But there are some things that Jake Patterson can never take from me. He can't take my freedom. He thought that he could own me, but he was wrong. I was smarter. I watched his routine and I took back my freedom. I will always have my freedom and he will not. Jake Patterson can never take away my courage. He thought he could control me, but he couldn't. I feel like what he did is what a coward would do. I was brave and he was not.


CASAREZ: And Jayme Closs escaped this January after being held for 88 days by Jake Patterson. And Ana, Jayme also said in that letter to the court that she used to love to dance, that she loved the things in her bedrooms and she can't go back now and she can't dance. Because she just doesn't have it in her and she cannot even face this community as she stays in seclusion -- Ana.

[15:45:00] CABRERA: Be strong, young lady. Jean Casarez, thanks for bringing us that.

Still ahead, President Trump firing back in what's becoming a series of very personal attacks between him and House Speaker Nancy Pelosi. So where do we go from here?


CABRERA: Now to an unforgettable embrace. Years overdue but timed just right. It happened to a Florida student on her graduation day this week. She got her diploma and then 18-year-old Kayla Tillman was suddenly told to return to the stage.


UNIDENTIFIED FEMALE: -- you and your family for the sacrifices you have made to defend our freedom. All the way from Korea, please welcome U.S. Staff Sergeant Anthony Tillman, Kayla's dad.

CABRERA (voice-over): OK, so watch what happens next. That hug lasted 40 seconds. Kayla says she has not seen her father in person since she was in the eighth grade. The divorced dad is a tank commander in the army who has been on multiple deployments our affiliate, WSVN caught up to the staff sergeant and his daughter just moments after that reunion. Reunion.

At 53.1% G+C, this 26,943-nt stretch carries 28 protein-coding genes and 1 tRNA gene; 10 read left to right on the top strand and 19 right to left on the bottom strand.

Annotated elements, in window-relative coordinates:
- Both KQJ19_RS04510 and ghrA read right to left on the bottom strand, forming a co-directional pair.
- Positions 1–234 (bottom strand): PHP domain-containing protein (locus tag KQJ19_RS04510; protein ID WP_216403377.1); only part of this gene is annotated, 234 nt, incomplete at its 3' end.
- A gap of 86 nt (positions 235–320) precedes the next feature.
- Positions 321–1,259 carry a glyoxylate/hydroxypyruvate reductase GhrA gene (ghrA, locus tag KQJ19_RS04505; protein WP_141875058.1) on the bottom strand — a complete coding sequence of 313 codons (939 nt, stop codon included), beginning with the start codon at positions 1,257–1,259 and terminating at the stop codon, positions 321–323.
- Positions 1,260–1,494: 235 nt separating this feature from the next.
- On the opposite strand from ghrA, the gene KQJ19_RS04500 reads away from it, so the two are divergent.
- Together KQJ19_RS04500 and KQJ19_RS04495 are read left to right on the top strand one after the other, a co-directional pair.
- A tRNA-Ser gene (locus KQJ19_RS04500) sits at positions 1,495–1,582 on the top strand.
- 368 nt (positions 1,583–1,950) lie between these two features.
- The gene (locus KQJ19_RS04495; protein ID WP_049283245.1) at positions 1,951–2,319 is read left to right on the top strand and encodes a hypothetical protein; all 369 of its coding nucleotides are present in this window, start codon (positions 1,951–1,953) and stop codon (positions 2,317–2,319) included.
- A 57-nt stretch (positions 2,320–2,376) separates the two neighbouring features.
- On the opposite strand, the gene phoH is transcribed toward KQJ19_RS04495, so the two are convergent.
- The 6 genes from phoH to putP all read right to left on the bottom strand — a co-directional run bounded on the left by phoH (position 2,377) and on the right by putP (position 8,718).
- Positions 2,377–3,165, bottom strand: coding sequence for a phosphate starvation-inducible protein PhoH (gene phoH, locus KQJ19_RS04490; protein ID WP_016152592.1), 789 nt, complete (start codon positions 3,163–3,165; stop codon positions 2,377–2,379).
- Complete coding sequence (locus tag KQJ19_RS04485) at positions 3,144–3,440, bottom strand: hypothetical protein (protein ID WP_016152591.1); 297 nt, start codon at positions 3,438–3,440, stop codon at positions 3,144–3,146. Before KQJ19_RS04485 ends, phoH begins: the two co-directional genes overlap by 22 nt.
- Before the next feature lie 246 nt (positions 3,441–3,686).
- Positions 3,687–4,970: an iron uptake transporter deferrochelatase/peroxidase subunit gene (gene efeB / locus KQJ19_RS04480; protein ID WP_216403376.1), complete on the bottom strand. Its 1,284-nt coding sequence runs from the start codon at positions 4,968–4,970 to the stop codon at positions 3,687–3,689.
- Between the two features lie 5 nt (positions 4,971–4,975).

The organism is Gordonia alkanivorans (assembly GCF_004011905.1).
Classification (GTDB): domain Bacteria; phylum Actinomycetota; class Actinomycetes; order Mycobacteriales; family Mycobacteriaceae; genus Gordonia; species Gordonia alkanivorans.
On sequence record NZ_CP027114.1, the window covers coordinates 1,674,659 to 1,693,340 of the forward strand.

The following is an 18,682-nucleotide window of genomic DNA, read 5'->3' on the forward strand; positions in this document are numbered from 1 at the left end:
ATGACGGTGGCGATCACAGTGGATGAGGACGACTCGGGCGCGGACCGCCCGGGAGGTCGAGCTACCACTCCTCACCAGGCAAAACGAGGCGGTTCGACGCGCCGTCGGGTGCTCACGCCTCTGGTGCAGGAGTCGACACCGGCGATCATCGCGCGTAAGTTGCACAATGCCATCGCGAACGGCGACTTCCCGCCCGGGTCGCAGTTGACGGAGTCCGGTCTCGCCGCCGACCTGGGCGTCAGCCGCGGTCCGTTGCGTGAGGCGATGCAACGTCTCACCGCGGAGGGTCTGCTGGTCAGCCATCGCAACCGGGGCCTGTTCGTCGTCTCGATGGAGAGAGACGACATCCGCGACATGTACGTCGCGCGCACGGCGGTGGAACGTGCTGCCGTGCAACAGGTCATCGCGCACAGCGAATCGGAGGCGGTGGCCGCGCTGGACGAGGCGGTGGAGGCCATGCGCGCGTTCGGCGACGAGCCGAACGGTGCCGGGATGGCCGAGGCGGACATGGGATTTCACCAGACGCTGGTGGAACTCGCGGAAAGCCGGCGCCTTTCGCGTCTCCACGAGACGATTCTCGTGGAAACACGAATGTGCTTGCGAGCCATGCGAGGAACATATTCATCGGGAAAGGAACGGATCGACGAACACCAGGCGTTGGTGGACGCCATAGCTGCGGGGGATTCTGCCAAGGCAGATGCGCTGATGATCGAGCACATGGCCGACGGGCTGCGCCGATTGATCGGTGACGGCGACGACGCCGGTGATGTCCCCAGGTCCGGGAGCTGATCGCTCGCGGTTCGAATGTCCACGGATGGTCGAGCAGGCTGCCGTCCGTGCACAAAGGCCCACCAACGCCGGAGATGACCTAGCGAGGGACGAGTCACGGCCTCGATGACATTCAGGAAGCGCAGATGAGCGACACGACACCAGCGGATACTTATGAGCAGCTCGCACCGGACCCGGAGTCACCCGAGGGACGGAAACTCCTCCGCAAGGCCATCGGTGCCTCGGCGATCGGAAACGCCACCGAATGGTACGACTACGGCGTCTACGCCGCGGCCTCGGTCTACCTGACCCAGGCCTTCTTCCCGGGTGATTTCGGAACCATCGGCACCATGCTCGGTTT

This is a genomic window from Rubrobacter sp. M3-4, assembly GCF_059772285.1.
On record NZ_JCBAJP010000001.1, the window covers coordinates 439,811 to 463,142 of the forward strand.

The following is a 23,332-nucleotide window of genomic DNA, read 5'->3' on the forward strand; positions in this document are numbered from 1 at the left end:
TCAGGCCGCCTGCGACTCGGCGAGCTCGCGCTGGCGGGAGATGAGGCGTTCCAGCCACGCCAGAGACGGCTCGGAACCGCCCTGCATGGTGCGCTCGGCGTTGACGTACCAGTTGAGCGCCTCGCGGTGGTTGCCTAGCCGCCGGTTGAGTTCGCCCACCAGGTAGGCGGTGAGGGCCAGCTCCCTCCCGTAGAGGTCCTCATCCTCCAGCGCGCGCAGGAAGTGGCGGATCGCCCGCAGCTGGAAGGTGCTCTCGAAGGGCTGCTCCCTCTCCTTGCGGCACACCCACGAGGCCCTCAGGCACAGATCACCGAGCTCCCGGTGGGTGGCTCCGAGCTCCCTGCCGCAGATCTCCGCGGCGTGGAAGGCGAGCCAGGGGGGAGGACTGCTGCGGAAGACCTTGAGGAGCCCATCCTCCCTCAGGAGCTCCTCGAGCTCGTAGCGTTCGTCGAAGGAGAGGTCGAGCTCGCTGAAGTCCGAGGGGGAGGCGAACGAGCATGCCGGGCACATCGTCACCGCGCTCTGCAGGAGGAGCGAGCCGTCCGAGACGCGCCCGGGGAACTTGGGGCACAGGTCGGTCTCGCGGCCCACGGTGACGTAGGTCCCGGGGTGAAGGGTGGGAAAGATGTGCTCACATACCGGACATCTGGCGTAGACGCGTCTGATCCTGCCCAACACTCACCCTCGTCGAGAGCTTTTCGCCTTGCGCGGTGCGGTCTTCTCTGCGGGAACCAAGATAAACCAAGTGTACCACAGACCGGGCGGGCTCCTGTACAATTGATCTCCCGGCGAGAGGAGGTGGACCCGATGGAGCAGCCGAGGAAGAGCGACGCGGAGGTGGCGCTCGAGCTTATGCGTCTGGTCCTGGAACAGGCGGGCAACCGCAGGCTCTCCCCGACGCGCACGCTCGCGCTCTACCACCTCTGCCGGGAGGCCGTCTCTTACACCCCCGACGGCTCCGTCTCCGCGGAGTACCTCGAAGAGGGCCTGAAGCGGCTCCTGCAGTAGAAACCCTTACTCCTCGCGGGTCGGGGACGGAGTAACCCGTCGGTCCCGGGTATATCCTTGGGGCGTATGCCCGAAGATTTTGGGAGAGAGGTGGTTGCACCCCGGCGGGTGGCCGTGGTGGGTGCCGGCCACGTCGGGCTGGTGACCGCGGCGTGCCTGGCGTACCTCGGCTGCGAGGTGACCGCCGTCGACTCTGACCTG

STAFF SGT. ANTHONY TILLMAN, U.S. ARMY: It was overwhelming. I don't know who was crying harder, me or her. But I know who was squeezing harder. I could hardly breathe you were squeezing so tight. But it's very emotional. I'm just the happiest person in the world right now.


CABRERA: That made me want to cry, Kayla. Kayla Tillman is with us now from Miami. First, congratulations on the diploma. Walk me through what was going through your mind at that moment. What was that moment like?

KAYLA TILLMAN, SURPRISED BY DEPLOYED ARMY DAD AT GRADUATION: Honestly, I was shocked. I couldn't even feel my body. At that moment, I just wanted to embrace my father, because I haven't seen him, after all of those years, it was such a joy.

CABRERA: When was the last time you saw him in person? Tell us about that.

TILLMAN: The last time I saw him?

CABRERA: Yes, in person.

TILLMAN: It was the summer before eighth grade, I believe.

CABRERA: And of course, you're a military family, and that has to be difficult. What has that sacrifice been like, not to be able to see your father very often, I mean, for years.

TILLMAN: Honestly, not seeing him throughout all of those years, it's like a part of me was missing. Because me and my father, before he went off into the military, we used to spend a lot of time together and hang out a lot.